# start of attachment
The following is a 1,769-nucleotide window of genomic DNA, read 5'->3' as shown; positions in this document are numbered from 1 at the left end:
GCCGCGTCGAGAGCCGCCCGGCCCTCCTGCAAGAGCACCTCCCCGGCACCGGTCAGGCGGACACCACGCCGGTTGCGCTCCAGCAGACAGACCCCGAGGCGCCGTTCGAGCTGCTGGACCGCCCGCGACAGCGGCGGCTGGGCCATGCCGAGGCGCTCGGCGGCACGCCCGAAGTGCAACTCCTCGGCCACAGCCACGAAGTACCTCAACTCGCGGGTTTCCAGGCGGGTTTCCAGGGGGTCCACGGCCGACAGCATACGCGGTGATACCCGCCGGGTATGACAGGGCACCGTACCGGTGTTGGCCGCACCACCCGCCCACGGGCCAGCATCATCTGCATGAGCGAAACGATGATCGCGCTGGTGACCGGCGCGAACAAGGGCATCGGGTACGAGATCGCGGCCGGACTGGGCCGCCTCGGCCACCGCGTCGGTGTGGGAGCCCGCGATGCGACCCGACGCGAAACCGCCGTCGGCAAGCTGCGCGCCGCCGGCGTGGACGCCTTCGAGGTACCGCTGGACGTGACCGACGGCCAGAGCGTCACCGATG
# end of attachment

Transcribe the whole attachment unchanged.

The following is a 1,769-nucleotide window of genomic DNA, read 5'->3' as shown; positions in this document are numbered from 1 at the left end:
GCCGCGTCGAGAGCCGCCCGGCCCTCCTGCAAGAGCACCTCCCCGGCACCGGTCAGGCGGACACCACGCCGGTTGCGCTCCAGCAGACAGACCCCGAGGCGCCGTTCGAGCTGCTGGACCGCCCGCGACAGCGGCGGCTGGGCCATGCCGAGGCGCTCGGCGGCACGCCCGAAGTGCAACTCCTCGGCCACAGCCACGAAGTACCTCAACTCGCGGGTTTCCAGGCGGGTTTCCAGGGGGTCCACGGCCGACAGCATACGCGGTGATACCCGCCGGGTATGACAGGGCACCGTACCGGTGTTGGCCGCACCACCCGCCCACGGGCCAGCATCATCTGCATGAGCGAAACGATGATCGCGCTGGTGACCGGCGCGAACAAGGGCATCGGGTACGAGATCGCGGCCGGACTGGGCCGCCTCGGCCACCGCGTCGGTGTGGGAGCCCGCGATGCGACCCGACGCGAAACCGCCGTCGGCAAGCTGCGCGCCGCCGGCGTGGACGCCTTCGAGGTACCGCTGGACGTGACCGACGGCCAGAGCGTCACCGATG